Journey planning apps for cyclists are preaching to the converted. In order to convert the masses to cycling a broader approach to cycle wayfinding is necessary. (Cycle wayfinding part 1, 2, 3)

The best cycle wayfinding system would enable a local authority to decide the best and safest routes for cycling, then get people to use them. These recommendations would be combined with Strava-type data about actual users for maximum value. This system would also allow investments in infrastructure to be flagged, publicised and its use encouraged.

So how do you convert the masses using cycle wayfinding?

 

Cycle wayfinding guiding principles

The following principles were established in a study for Transport for London. The study was carried out by Arup in 2010.

Journey planning information
  • Should offer complete routes with clear information and journey type options.
  • Safety hot-spots should be clearly marked with alternative options available.
On-street signage
  • Should stand out and be easily identifiable.
  • Cyclists should not be required to stop often, interrupting their journey.
  • Clear instructions are required, especially where space is shared with pedestrians.
  • Cyclists need regular reassurance that they are on the right route, and in the safest position.
  • Areas which are dangerous to cyclists require advance warning and alternative suggestions.
On-street maps
  • Should have an optimal amount of detail to assess safety conditions at a large scale.
  • The most relevant landmarks for cycling should be clearly marked to aid orientation.
Other on-street signage
  • Should be consistent and easy to identify as belonging to a single system.
  • Cyclists require regular confirmation of their route.
  • Different signage types can link together as part of a larger system.
  • Distances are important information for cyclists.
Temporary and digital information
  • Should be used to highlight disruptions and dangers to cyclists, with suggestions for safer routes.

 

Good cycle wayfinding examples:

Directional signage and cycle safety warnings are combined with a small network map in these consistent, eye-catching designs by Aspect Studios.

Merri Creek Trail, Victoria, Australia

Merri Creek Trail, Victoria, Australia by Aspect Studios (Photographer Andrew Lloyd)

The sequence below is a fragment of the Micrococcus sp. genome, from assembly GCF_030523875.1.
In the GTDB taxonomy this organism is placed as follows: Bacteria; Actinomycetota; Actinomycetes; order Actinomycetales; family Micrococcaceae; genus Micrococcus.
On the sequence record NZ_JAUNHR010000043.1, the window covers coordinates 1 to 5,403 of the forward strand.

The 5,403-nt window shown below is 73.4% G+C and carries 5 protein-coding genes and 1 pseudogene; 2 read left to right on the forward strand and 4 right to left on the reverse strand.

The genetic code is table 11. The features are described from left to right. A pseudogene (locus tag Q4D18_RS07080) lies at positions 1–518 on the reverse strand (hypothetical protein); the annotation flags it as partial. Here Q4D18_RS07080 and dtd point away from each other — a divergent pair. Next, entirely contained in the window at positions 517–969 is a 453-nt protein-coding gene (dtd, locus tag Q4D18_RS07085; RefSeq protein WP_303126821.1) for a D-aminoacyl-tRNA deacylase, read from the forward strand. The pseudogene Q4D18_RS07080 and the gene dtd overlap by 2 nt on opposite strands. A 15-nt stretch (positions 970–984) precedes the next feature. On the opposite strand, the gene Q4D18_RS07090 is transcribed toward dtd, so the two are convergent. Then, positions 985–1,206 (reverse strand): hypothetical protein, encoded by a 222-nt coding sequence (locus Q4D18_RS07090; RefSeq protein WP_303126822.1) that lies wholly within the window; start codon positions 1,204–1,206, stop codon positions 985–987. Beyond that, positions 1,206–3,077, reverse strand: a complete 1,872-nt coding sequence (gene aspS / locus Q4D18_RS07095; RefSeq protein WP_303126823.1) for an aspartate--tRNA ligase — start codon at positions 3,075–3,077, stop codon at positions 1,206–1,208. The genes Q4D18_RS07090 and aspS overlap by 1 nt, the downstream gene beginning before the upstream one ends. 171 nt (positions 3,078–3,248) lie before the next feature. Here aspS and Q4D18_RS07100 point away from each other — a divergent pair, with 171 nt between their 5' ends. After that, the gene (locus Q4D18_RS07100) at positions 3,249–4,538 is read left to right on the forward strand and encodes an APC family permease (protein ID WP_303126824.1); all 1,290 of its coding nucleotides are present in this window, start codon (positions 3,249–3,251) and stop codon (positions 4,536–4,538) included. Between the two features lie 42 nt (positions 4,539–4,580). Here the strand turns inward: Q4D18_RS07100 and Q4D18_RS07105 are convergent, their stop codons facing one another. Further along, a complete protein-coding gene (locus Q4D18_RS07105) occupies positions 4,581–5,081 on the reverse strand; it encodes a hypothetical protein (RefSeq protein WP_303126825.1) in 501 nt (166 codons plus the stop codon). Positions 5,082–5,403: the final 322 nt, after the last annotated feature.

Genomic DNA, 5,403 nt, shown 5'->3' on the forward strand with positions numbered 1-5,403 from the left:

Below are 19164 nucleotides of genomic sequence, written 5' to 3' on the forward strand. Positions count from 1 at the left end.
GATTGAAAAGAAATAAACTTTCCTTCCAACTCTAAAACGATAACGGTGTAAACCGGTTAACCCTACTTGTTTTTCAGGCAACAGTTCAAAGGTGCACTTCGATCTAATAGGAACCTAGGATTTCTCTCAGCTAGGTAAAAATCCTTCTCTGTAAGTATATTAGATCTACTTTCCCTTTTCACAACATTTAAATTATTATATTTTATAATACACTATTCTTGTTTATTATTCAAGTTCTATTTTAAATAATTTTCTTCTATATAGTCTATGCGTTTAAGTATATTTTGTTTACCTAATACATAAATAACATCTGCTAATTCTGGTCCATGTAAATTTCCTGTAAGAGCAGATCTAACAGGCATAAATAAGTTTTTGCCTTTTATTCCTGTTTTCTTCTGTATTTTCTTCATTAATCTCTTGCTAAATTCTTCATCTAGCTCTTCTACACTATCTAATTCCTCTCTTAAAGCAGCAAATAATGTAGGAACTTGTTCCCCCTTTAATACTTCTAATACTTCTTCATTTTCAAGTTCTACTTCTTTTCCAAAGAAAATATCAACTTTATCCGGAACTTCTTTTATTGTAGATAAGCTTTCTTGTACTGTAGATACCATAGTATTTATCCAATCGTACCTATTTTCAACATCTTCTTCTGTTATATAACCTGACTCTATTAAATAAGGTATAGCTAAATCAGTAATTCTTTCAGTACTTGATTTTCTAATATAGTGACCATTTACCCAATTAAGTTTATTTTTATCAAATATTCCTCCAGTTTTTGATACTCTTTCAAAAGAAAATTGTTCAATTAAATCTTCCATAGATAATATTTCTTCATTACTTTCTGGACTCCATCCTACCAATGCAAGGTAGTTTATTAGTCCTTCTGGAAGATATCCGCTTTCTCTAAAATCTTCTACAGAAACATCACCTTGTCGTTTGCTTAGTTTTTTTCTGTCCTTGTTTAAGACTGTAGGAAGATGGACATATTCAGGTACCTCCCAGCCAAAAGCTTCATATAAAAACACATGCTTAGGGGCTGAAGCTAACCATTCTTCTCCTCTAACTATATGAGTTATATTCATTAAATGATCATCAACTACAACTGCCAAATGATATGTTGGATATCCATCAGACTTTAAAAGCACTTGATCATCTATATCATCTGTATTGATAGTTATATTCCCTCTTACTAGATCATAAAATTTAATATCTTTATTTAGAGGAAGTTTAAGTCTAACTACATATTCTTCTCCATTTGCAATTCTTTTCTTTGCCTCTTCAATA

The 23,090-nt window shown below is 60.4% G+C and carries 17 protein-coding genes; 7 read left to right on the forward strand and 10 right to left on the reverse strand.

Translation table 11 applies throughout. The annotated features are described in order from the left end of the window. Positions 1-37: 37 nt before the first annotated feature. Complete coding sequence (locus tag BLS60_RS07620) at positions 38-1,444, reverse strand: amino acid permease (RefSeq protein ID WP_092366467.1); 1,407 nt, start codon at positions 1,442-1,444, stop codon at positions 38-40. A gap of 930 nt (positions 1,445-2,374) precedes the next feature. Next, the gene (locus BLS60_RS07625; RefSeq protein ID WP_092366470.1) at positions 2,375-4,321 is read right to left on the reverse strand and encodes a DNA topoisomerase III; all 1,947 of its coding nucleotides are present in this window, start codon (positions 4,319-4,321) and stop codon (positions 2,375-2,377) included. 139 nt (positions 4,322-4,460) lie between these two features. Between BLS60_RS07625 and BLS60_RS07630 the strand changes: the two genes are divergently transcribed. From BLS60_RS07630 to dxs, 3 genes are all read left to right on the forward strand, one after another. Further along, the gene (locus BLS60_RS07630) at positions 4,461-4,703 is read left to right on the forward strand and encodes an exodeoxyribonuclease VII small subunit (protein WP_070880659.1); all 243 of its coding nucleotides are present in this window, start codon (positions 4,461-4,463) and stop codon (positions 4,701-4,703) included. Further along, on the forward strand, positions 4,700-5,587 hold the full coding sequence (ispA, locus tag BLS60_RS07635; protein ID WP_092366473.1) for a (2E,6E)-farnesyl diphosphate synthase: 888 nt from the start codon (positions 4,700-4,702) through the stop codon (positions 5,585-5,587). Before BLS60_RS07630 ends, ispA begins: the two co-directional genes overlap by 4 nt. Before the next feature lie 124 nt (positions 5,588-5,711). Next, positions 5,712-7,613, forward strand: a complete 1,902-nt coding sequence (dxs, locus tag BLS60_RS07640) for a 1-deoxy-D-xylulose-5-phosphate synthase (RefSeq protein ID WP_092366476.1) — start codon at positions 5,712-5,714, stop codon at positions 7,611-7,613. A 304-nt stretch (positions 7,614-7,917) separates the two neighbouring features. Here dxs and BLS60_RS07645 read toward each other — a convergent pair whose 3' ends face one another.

This visually strong directional signage can be used to compliment a wider system and reassures riders while allowing them to keep cycling. Cardinal directions are colour coded and landmarks are referenced to help cyclists draw a mental map in their mind. Wayfinding like this makes cycling more predictable, efficient and enjoyable.

Winner of the 2011 ISTD (International Society of Typographic Designers) Design Award, Jun Kwon

Winner of the 2011 ISTD (International Society of Typographic Designers) Design Award, Jun Kwon

 

A set of different information types can be used to follow cycle journeys to their conclusion. A system which starts with “station this way” then follows up with visual reminders should be carefully thought through and needs managing.

Frome Street Bikeway, Adelaide, Australia by Aspect Studios

Frome Street Bikeway, Adelaide, Australia by Aspect Studios (Photography: Don Brice)

 

Distance and gradient information, as well as consistent and easily identified information characterise this cycle wayfinding system by Maitena Goitia.

Geopark Cycle Network, Torbay (UK) by Maitena Goitia

Geopark Cycle Network, Torbay (UK) by Maitena Goitia

 

Safety hot-spots should be clearly marked with alternative options available, as in this example from Portland, USA.

Portland bike map

Portland Bike/Walk map

 

Maps should show enough detail to assess safety conditions. This New York cycle map, part of the WalkNYC wayfinding system, is an example of such high level detail.

Walk NYC bike map

WalkNYC city wayfinding system

 

Distances are important information for cyclists. This example from the Legible London wayfinding system shows a clear indication of journey times as a schematic representation along a recommended cycle route.

Legible London cycle information

Legible London city wayfinding system

 

A system for managing the above

A comprehensive cycle wayfinding system such as these requires careful planning and management. Each information type, including cycle symbols and arrows, are wayfinding assets which contribute to the whole.

A core cycle information database is the best way to store all the planned and existing infrastructure in one place.

The Legible London and WalkNYC examples above use a core database to store the data in such a way that it can be used directly on cycle wayfinding information. This has the following advantages:

  • Zoom to different scales as appropriate as the data is aligned to a range of map scales
  • Consistency across all information types includes harmonising with pedestrian wayfinding and public transport information
  • An Abundance of maps is possible from the system, which offers economies of scale
  • Formats are adaptable to suit a complete range of wayfinding information

A well planned and managed system for cycle wayfinding, using well organised data, will go a long way towards converting the masses and creating a cycling culture.


Newsletter

Follow our coverage of the world of City Wayfinding...